Issues like cybersecurity, digital transformation and future business models now require the attention of not just management teams, but also bank boards. As directors engage more deeply in these issues, Bill Fisher of Diligent explains how they can enhance the effectiveness of the board to be a true strategic asset to the bank.
Could Amazon be a threat to banks? The online retailer announced in June that its Amazon Lending program, a small-business loan service that the company began offering in 2011, had surpassed $3 billion in loans globally, to more than 20,000 small businesses. One-third of those loans—$1 billion—were created in the past year, making it larger than most small banks.
Competition from nonbanks in small business lending isn’t new. But while lending startups in the past have often excelled in technology, they struggled to gain customers, and funding was more expensive than for traditional banks. In contrast, banks have had the expertise and relationships, and can fund loans more cheaply.
Amazon’s loan growth may represent a new phase in loan disruption, according to Karen Mills, a senior fellow at Harvard Business School and former head of the U.S. Small Business Administration.
“Having a pipeline into a set of small business owners who are doing business with the platform, knowing a lot of data about their business, could very well be the equivalent of a customer pipeline that’s unparalleled except at some of the most important traditional banks,” Mills says.
Amazon isn’t putting banks out of business, at least not in the foreseeable future. While 20,000 small businesses and $3 billion in loans is nothing to sneeze at, the program is invitation-only and limited to Amazon sellers, with the company leveraging its data on its client businesses to make credit decisions.
“Amazon looks at everything as basically a use case,” says Steve Williams, a partner at Cornerstone Advisors, based in Scottsdale, Arizona. “Is it something that we can do that the customer would want, can we technically deliver it, and can we make a business out of it?”
Banks should prepare for a reality, led by companies such as Amazon, where customers expect rapid credit decisions and an easy loan process. An employee describes the lending process as “three fields and three clicks” in a video published by Amazon in 2014.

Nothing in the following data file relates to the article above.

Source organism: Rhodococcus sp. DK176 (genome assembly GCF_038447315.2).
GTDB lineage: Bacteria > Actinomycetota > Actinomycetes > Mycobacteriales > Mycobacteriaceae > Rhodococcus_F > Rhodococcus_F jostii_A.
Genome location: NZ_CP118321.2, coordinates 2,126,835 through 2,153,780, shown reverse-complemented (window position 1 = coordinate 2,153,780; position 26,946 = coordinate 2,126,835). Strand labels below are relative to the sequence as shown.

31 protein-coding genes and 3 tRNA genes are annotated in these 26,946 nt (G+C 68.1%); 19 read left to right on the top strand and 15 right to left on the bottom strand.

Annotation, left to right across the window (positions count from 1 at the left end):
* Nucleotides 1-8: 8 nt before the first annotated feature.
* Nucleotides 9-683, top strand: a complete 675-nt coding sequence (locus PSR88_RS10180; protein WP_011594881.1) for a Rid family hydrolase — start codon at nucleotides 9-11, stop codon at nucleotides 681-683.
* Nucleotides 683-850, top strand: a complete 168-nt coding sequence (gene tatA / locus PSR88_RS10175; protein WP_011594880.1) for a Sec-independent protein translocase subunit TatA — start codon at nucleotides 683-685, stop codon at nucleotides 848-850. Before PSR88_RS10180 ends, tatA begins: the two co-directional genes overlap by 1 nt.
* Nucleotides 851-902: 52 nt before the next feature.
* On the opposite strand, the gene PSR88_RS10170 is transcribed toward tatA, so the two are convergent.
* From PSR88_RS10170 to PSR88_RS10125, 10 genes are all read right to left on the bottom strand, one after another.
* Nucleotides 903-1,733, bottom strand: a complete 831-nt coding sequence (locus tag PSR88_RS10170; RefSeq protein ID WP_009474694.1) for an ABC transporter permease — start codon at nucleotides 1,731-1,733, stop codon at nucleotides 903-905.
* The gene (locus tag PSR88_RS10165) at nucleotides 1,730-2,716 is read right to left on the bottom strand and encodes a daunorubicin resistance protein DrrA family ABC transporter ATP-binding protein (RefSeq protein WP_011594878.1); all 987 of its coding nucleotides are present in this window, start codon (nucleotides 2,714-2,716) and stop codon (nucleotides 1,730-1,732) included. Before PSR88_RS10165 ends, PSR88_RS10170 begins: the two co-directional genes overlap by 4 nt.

“You can’t waste your customer’s time, and Amazon is relentless in trying to make things easier for its partners and customers,” says Dan O’Malley, the chief executive officer at Boston-based Numerated Growth Technologies, which spun off from Eastern Bank’s lab unit in May. That unit developed an express business loan program for the bank, and banks can now license the lending platform through Numerated.
Mills recommends that banks examine whether they want to grow their small business lending portfolio and if so, examine if they can provide the platform in-house or need to use an outside company.
Banks have been increasingly partnering with fintech firms, but Amazon’s suitability as a partner is debatable: O’Malley says Amazon is notoriously difficult to work with. But Amazon seems open to relationships of convenience. JPMorgan Chase & Co. offers an Amazon Prime Rewards Visa credit card, which gives 5 percent cash back to Amazon Prime members on their Amazon.com purchases. BBVA Compass has been testing the Amazon Locker program in its Austin, Texas, branches, so Amazon customers can safely and conveniently pick up their orders. Presumably, this would drive more traffic to BBVA’s branches.